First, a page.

Yet some other Git tools completely side step this issue with their own private versions of Git that don't have this issue. For example I use SmartGit as my interactive Git client and even though it's on recent versions of Git I never saw this dialog. That's helpful in a pinch, but doesn't help if you're still using command line or other tool integration (ie. VS Code, WebStorm etc.) that don't have support.

Folder Ownership

Another way that you can avoid this is by setting the folder ownership to your specific account. Folder ownership is the one thing you can do that allows you to specify a top level folder and have it recursively apply down the line which is useful if you keep your repositories in a base folder as I typically do - I have a couple of development folders under which all my repos live. I can set ownership to my account at these top level folders and the ownership can be applied recursively down so that all the repos are then under my ownership. That too appears to work.

To do this:

  • Open the folder (or top level folder) in Explorer
  • Right click Properties
  • Go to Security → Advanced

Don't use Ownership on Shared Drives

If you're using some sort of shared drive you might want to avoid this option as ownership is likely to vary across machines.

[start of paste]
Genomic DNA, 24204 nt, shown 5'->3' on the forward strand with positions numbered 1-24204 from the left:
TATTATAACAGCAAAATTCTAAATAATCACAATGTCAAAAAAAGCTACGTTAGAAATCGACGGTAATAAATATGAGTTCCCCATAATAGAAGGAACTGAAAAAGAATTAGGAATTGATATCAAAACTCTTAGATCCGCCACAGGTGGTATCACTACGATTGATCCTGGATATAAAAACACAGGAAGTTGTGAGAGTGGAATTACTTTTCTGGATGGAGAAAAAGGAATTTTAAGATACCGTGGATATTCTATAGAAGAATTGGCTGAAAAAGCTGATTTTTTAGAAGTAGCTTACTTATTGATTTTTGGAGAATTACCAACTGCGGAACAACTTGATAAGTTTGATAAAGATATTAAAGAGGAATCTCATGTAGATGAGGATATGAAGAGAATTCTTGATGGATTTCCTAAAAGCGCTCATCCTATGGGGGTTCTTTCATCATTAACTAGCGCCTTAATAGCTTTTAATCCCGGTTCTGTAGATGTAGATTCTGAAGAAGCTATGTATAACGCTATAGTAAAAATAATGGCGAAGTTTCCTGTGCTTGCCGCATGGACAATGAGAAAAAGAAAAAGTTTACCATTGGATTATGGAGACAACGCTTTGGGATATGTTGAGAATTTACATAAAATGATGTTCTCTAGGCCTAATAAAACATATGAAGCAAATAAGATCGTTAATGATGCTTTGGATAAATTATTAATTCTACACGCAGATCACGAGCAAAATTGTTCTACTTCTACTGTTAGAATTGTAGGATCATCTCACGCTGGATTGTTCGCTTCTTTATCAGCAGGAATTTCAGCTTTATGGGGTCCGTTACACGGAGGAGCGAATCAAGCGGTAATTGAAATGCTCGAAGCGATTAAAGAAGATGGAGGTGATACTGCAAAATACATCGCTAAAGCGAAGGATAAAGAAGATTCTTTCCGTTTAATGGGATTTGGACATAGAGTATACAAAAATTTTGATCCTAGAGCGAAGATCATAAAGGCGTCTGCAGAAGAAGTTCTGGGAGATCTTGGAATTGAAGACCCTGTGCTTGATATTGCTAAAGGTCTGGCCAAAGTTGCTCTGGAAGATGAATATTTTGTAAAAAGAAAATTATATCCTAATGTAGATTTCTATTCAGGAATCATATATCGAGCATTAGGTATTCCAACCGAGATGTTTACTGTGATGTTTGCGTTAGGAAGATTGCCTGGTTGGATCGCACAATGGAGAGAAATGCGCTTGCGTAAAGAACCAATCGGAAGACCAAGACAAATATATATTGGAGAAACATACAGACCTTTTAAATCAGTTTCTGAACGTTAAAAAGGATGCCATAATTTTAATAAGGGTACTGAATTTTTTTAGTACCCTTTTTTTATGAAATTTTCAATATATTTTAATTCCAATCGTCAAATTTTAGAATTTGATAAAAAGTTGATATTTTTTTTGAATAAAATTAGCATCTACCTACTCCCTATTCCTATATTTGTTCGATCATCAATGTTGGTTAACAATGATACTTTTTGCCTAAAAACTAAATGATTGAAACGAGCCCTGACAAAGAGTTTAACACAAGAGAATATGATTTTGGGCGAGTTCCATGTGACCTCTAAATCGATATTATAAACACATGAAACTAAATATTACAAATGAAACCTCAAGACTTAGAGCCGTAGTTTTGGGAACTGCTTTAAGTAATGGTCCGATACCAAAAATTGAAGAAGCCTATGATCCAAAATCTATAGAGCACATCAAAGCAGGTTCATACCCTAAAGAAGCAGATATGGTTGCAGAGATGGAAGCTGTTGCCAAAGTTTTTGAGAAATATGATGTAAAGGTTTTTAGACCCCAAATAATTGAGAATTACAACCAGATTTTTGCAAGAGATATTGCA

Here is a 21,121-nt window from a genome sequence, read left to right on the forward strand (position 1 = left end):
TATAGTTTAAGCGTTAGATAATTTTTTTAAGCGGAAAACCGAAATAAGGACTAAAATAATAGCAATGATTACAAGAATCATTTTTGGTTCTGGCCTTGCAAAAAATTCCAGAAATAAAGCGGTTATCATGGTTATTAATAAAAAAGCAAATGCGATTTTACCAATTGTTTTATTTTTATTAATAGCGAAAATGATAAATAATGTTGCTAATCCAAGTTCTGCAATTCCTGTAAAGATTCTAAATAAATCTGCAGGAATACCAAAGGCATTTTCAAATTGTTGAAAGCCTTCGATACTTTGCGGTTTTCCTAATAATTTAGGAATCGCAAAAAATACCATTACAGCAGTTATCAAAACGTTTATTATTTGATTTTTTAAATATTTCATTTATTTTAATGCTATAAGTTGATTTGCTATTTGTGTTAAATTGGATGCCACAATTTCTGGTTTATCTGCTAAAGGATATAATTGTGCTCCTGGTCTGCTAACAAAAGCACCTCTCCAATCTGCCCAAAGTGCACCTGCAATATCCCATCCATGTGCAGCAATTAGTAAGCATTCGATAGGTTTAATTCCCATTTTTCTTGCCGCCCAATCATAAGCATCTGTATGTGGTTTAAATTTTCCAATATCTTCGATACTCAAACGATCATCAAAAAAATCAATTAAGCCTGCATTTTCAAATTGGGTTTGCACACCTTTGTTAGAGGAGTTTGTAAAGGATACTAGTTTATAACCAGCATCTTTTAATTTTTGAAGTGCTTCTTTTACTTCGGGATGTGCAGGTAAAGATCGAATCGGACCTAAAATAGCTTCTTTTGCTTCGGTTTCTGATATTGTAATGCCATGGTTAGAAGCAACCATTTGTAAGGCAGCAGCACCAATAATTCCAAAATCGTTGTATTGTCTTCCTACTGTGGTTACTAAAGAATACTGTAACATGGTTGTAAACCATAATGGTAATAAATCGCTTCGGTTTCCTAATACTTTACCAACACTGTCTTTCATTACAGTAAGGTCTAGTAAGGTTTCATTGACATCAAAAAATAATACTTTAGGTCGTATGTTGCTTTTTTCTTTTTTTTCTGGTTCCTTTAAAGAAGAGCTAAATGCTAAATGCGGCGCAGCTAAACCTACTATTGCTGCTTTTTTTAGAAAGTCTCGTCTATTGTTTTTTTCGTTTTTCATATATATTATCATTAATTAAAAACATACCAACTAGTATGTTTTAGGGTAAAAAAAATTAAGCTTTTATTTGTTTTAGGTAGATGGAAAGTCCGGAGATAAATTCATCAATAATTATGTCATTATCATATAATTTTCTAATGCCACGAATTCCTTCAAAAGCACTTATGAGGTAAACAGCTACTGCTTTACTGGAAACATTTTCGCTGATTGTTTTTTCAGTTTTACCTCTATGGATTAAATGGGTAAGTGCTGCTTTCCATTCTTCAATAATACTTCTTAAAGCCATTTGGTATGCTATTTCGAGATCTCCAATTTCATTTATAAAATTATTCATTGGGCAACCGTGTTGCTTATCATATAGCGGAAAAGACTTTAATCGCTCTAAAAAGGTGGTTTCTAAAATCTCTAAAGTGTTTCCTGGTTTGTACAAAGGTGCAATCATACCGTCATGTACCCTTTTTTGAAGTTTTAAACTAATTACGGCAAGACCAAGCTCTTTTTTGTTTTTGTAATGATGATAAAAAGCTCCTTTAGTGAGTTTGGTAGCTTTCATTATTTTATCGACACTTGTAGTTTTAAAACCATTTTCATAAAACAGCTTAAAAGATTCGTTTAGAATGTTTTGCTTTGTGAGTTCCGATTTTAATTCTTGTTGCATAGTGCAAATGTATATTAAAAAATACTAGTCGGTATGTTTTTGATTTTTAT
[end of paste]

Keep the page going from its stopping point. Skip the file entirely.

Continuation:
For example, I'm currently using a d: drive that I move between machines and by setting ownership on the folder to the non-generic account, I would set ownership to a machine specific account that may not exist on another machine that I plug my drive into. For those scenarios it's better to use the other approaches of explictly specifying folder. If necessary you can copy or diff the [safe] folders from .gitinfo and move them to another machine.

Does this fix the Security Issue? Yes...

So this fixes a fairly obscure security issue that is unlikely to apply to most people. But alas even if it applies to a small subset it has to be taken serious, right? Unfortunately, that the state of security these days - everything requires an extra step here, and another there - it's annoying as heck!

I've been moving between multiple machine in the last few months, taking my data drive with me and plugging it into each machine I work on - for each machine these security warnings pop up again because the git configuration is machine specific. So yeah it's freaking hassle.

But this hassle ensures that you have to be very explicit about green lighting your repositories so that you don't accidentally end up with a top level repository lording it over to a lower level repo that can execute remote commands. that would be an even bigger hassle, right?

At least that's what I tell myself at night 😄

Summary

The good news is once you know how to work around this the solutions are easy if somewhat tedious. Being able to assign folders in bulk either via .gitinfo or via setting folder Ownership makes the process a bit easier and can be a one and done task.

This has been discussed elsewhere but I wanted to write this up for my own reference with the things that have worked for me so my future self can find it again. Maybe it's useful to a few of you as well - if you read this far it probably is...

this post created and published with the Markdown Monster Editor
Posted in Git